Accessible parking permit abuse on the rise in Toronto, police say
Toronto Police Services Board to receive report on people misusing, counterfeiting accessible parking permits
More people are misusing and counterfeiting accessible parking permits, according to a report to be tabled at a Toronto Police Services Board meeting Thursday.
Following a request by Coun. Chin Lee in October 2016, the city's parking enforcement unit found a 25 per cent increase in the number of parking tickets it issued over the last year:
- 2016: 16,104 parking tickets issued related to parking permit abuse
- 2015: 12,877 parking tickets issued related to parking permit abuse
Not only can drivers be ticketed by the city for abusing accessible parking permits, the parking enforcement unit can also lay charges under the provincial Highway Traffic Act. The report says there was a 40 per cent increase in the number of charges laid between 2014 and 2015:
- 2015: 913 charges under Highway Traffic Act
- 2014: 650 charges under Highway Traffic Act
"When my in-laws were alive and had a handicap permit, I wouldn't use the handicap parking spot," said Chin. "I would drop them off and park in a regular spot. I'm able bodied."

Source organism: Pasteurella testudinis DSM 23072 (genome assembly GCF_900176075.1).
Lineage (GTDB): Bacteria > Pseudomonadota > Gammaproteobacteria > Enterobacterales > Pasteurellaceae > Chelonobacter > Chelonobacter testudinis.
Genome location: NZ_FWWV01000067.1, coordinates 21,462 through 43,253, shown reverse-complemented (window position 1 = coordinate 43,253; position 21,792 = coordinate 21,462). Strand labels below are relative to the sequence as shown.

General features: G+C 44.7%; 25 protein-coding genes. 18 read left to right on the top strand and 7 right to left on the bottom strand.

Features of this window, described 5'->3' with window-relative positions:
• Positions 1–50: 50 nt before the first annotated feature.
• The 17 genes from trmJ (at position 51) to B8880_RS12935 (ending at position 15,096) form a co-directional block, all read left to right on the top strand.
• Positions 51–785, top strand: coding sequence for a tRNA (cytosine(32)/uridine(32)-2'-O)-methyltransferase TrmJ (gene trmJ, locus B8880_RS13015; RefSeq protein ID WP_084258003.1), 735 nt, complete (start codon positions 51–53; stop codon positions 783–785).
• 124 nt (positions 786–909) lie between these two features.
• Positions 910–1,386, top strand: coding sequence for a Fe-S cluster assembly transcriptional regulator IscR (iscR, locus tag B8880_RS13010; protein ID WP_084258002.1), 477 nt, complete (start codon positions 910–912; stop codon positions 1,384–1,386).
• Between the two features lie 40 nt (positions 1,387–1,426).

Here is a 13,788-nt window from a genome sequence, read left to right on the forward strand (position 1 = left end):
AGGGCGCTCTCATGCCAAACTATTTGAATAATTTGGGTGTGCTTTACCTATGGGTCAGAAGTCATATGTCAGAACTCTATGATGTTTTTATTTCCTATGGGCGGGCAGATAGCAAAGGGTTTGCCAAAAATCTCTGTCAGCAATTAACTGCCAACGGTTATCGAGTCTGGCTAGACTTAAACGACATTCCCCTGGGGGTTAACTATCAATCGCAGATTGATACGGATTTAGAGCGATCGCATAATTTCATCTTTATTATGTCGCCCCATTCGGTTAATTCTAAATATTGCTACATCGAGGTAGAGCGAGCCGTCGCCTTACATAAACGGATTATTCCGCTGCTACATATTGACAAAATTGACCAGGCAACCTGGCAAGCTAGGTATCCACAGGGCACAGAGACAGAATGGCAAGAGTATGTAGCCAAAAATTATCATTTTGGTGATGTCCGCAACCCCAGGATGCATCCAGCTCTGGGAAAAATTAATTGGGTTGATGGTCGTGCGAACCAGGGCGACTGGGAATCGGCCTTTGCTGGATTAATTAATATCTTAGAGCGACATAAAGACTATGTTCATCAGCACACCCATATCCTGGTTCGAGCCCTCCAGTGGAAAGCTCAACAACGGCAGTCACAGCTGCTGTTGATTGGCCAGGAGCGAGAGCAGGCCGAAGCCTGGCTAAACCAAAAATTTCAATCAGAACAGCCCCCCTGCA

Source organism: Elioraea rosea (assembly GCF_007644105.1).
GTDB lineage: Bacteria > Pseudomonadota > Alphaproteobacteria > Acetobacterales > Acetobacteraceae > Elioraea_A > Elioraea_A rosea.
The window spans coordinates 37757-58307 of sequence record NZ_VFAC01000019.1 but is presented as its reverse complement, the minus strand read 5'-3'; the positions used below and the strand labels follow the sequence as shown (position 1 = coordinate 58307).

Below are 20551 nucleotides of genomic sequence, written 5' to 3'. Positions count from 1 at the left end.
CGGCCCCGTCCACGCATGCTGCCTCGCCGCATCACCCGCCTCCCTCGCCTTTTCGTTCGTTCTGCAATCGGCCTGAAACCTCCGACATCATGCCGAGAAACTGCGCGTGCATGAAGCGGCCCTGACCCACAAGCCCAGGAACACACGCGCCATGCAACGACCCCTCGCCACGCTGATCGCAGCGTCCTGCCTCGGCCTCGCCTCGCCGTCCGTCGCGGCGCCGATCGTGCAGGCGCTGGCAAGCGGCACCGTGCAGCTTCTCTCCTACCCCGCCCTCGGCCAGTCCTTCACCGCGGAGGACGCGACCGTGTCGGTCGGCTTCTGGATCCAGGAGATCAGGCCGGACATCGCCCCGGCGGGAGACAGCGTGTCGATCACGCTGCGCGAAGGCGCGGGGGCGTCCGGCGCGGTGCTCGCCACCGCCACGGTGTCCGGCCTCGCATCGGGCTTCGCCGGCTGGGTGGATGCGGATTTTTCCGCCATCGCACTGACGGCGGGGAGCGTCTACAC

Chin said he made the request after he received dozens of calls from constituents over the years.
"It's denying somebody else the privilege of [the parking space] when they really need it," he said.
Disabled people want change
Kissoon Soodoo, who uses a wheelchair, wants the city to crack down on people abusing the system.
"There's no respect for the disabled," he told CBC Toronto. "They just seem to think we can't out of the wheelchair to respond to their ignorance or retaliate."
Flora Venezia, who has used an accessible permit for seven years, agrees.
"I find that a shame, disgraceful," she said. "They don't need it."
Chin is calling for the city's various agencies, including the accessibility committee and transportation department, to work together to find a solution.